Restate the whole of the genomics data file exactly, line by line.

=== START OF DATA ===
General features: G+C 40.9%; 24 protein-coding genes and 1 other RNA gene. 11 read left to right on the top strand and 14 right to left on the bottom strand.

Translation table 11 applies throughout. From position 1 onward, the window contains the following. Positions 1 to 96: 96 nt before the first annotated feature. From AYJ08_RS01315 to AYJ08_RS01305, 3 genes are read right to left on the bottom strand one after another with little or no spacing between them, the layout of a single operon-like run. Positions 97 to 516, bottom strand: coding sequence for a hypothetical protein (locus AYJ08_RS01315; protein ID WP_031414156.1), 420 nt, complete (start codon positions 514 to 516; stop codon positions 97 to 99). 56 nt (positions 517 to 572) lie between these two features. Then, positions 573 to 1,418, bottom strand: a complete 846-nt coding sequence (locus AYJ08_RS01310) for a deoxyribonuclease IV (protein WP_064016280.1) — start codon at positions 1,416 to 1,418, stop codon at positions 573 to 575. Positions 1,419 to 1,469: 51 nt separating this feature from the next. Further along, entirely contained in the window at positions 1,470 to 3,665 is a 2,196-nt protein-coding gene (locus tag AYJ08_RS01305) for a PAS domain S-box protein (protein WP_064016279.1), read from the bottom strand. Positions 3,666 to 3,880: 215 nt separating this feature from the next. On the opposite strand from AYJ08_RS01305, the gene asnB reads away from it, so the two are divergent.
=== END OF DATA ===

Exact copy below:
General features: G+C 40.9%; 24 protein-coding genes and 1 other RNA gene. 11 read left to right on the top strand and 14 right to left on the bottom strand.

Translation table 11 applies throughout. From position 1 onward, the window contains the following. Positions 1 to 96: 96 nt before the first annotated feature. From AYJ08_RS01315 to AYJ08_RS01305, 3 genes are read right to left on the bottom strand one after another with little or no spacing between them, the layout of a single operon-like run. Positions 97 to 516, bottom strand: coding sequence for a hypothetical protein (locus AYJ08_RS01315; protein ID WP_031414156.1), 420 nt, complete (start codon positions 514 to 516; stop codon positions 97 to 99). 56 nt (positions 517 to 572) lie between these two features. Then, positions 573 to 1,418, bottom strand: a complete 846-nt coding sequence (locus AYJ08_RS01310) for a deoxyribonuclease IV (protein WP_064016280.1) — start codon at positions 1,416 to 1,418, stop codon at positions 573 to 575. Positions 1,419 to 1,469: 51 nt separating this feature from the next. Further along, entirely contained in the window at positions 1,470 to 3,665 is a 2,196-nt protein-coding gene (locus tag AYJ08_RS01305) for a PAS domain S-box protein (protein WP_064016279.1), read from the bottom strand. Positions 3,666 to 3,880: 215 nt separating this feature from the next. On the opposite strand from AYJ08_RS01305, the gene asnB reads away from it, so the two are divergent.